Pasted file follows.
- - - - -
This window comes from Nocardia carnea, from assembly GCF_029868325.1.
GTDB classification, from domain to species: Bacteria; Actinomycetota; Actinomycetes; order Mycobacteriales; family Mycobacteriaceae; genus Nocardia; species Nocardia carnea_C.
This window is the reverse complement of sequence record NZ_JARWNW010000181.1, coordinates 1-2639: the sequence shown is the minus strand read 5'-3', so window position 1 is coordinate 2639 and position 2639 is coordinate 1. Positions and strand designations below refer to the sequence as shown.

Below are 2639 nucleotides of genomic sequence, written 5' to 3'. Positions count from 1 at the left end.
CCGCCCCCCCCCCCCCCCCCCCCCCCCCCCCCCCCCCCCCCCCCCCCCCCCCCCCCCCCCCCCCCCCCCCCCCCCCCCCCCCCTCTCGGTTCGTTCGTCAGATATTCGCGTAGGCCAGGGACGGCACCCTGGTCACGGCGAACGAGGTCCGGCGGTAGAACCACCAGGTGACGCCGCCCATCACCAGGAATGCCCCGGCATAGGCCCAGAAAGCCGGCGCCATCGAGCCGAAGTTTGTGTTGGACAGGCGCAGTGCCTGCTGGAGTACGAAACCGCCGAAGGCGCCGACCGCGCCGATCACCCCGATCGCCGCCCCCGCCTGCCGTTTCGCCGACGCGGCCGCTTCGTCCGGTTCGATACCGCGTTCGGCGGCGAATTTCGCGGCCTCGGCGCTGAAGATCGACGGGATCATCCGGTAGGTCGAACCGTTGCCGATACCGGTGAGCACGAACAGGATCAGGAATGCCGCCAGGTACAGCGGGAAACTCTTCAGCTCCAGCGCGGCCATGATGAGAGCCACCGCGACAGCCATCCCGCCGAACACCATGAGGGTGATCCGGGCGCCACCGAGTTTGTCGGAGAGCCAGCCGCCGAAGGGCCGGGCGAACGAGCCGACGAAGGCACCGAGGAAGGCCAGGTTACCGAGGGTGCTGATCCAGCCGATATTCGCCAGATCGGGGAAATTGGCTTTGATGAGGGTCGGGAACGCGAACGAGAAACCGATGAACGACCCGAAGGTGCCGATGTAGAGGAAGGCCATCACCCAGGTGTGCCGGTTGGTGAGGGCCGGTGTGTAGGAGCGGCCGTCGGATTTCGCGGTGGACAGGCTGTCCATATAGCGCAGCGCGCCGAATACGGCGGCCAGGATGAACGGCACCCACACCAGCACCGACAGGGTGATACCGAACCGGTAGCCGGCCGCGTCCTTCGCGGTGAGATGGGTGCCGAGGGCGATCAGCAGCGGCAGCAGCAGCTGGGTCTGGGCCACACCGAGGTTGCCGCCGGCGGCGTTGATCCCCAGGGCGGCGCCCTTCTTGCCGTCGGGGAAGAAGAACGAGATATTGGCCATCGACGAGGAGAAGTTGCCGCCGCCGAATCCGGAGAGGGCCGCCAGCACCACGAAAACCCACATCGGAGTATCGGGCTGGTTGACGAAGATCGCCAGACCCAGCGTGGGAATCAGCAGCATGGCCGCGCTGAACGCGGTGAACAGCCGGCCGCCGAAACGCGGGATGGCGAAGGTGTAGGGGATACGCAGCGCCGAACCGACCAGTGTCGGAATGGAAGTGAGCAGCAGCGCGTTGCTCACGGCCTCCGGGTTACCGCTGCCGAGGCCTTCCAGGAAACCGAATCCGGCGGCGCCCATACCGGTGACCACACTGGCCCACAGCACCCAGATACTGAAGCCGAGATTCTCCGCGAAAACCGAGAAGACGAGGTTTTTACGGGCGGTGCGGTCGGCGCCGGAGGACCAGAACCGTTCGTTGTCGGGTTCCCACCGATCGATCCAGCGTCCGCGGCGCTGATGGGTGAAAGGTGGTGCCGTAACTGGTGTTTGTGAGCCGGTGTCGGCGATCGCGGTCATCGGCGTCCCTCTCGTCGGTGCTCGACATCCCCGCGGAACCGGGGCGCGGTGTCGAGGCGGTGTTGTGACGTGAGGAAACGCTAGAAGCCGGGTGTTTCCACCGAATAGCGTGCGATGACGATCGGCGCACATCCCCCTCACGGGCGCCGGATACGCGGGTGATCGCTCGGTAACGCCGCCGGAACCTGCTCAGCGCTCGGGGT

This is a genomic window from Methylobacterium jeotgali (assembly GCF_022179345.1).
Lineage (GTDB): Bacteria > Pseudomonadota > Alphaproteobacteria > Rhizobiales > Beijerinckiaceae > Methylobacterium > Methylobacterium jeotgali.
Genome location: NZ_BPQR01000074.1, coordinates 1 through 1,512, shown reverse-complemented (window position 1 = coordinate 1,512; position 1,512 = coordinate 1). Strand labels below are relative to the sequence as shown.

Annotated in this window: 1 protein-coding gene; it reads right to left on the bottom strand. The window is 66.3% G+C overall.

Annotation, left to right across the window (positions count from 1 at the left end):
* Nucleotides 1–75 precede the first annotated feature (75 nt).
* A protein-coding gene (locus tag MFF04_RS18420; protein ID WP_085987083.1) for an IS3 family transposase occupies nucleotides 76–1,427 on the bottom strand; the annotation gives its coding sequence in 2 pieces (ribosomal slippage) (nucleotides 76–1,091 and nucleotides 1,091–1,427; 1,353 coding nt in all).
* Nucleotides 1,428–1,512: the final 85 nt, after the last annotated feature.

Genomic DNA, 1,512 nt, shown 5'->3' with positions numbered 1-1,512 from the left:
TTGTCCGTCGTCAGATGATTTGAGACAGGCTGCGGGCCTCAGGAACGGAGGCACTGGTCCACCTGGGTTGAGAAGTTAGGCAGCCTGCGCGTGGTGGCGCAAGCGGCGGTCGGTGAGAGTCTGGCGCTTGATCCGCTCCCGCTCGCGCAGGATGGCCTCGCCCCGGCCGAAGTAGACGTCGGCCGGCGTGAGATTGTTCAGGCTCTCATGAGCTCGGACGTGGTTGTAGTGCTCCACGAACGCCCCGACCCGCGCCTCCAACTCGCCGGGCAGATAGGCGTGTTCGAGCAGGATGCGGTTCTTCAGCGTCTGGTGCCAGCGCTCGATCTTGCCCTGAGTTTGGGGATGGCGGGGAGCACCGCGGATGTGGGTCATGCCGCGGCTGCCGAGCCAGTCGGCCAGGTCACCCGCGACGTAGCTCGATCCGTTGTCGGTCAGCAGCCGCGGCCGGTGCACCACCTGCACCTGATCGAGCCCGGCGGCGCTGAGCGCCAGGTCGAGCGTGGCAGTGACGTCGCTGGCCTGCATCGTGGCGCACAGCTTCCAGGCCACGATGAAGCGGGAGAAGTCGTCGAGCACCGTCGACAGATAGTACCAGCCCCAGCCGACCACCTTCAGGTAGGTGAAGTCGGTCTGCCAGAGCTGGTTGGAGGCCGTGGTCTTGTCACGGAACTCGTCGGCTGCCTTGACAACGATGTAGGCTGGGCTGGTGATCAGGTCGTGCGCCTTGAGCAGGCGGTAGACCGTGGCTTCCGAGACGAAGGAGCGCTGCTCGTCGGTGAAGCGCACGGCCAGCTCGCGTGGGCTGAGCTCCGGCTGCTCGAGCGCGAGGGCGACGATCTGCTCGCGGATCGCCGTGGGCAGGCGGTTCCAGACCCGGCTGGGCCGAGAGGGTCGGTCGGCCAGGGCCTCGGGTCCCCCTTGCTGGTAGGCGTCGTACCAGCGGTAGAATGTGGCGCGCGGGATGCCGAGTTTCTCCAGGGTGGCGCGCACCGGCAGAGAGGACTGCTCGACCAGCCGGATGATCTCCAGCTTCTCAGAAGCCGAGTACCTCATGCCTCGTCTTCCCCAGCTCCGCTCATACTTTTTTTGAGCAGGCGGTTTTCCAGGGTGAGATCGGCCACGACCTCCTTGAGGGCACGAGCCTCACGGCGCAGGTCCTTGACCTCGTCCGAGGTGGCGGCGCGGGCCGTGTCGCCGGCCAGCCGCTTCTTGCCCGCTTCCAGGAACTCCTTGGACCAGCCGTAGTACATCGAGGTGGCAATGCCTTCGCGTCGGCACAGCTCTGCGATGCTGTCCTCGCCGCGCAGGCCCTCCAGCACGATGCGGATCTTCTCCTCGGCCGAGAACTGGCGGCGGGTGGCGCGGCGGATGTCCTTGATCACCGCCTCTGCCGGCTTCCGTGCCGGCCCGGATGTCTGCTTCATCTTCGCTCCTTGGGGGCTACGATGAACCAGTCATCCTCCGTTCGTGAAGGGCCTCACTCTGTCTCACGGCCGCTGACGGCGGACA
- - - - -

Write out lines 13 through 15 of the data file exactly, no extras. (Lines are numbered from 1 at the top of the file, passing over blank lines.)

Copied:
* Nucleotides 1,428–1,512: the final 85 nt, after the last annotated feature.

Genomic DNA, 1,512 nt, shown 5'->3' with positions numbered 1-1,512 from the left:
TTGTCCGTCGTCAGATGATTTGAGACAGGCTGCGGGCCTCAGGAACGGAGGCACTGGTCCACCTGGGTTGAGAAGTTAGGCAGCCTGCGCGTGGTGGCGCAAGCGGCGGTCGGTGAGAGTCTGGCGCTTGATCCGCTCCCGCTCGCGCAGGATGGCCTCGCCCCGGCCGAAGTAGACGTCGGCCGGCGTGAGATTGTTCAGGCTCTCATGAGCTCGGACGTGGTTGTAGTGCTCCACGAACGCCCCGACCCGCGCCTCCAACTCGCCGGGCAGATAGGCGTGTTCGAGCAGGATGCGGTTCTTCAGCGTCTGGTGCCAGCGCTCGATCTTGCCCTGAGTTTGGGGATGGCGGGGAGCACCGCGGATGTGGGTCATGCCGCGGCTGCCGAGCCAGTCGGCCAGGTCACCCGCGACGTAGCTCGATCCGTTGTCGGTCAGCAGCCGCGGCCGGTGCACCACCTGCACCTGATCGAGCCCGGCGGCGCTGAGCGCCAGGTCGAGCGTGGCAGTGACGTCGCTGGCCTGCATCGTGGCGCACAGCTTCCAGGCCACGATGAAGCGGGAGAAGTCGTCGAGCACCGTCGACAGATAGTACCAGCCCCAGCCGACCACCTTCAGGTAGGTGAAGTCGGTCTGCCAGAGCTGGTTGGAGGCCGTGGTCTTGTCACGGAACTCGTCGGCTGCCTTGACAACGATGTAGGCTGGGCTGGTGATCAGGTCGTGCGCCTTGAGCAGGCGGTAGACCGTGGCTTCCGAGACGAAGGAGCGCTGCTCGTCGGTGAAGCGCACGGCCAGCTCGCGTGGGCTGAGCTCCGGCTGCTCGAGCGCGAGGGCGACGATCTGCTCGCGGATCGCCGTGGGCAGGCGGTTCCAGACCCGGCTGGGCCGAGAGGGTCGGTCGGCCAGGGCCTCGGGTCCCCCTTGCTGGTAGGCGTCGTACCAGCGGTAGAATGTGGCGCGCGGGATGCCGAGTTTCTCCAGGGTGGCGCGCACCGGCAGAGAGGACTGCTCGACCAGCCGGATGATCTCCAGCTTCTCAGAAGCCGAGTACCTCATGCCTCGTCTTCCCCAGCTCCGCTCATACTTTTTTTGAGCAGGCGGTTTTCCAGGGTGAGATCGGCCACGACCTCCTTGAGGGCACGAGCCTCACGGCGCAGGTCCTTGACCTCGTCCGAGGTGGCGGCGCGGGCCGTGTCGCCGGCCAGCCGCTTCTTGCCCGCTTCCAGGAACTCCTTGGACCAGCCGTAGTACATCGAGGTGGCAATGCCTTCGCGTCGGCACAGCTCTGCGATGCTGTCCTCGCCGCGCAGGCCCTCCAGCACGATGCGGATCTTCTCCTCGGCCGAGAACTGGCGGCGGGTGGCGCGGCGGATGTCCTTGATCACCGCCTCTGCCGGCTTCCGTGCCGGCCCGGATGTCTGCTTCATCTTCGCTCCTTGGGGGCTACGATGAACCAGTCATCCTCCGTTCGTGAAGGGCCTCACTCTGTCTCACGGCCGCTGACGGCGGACA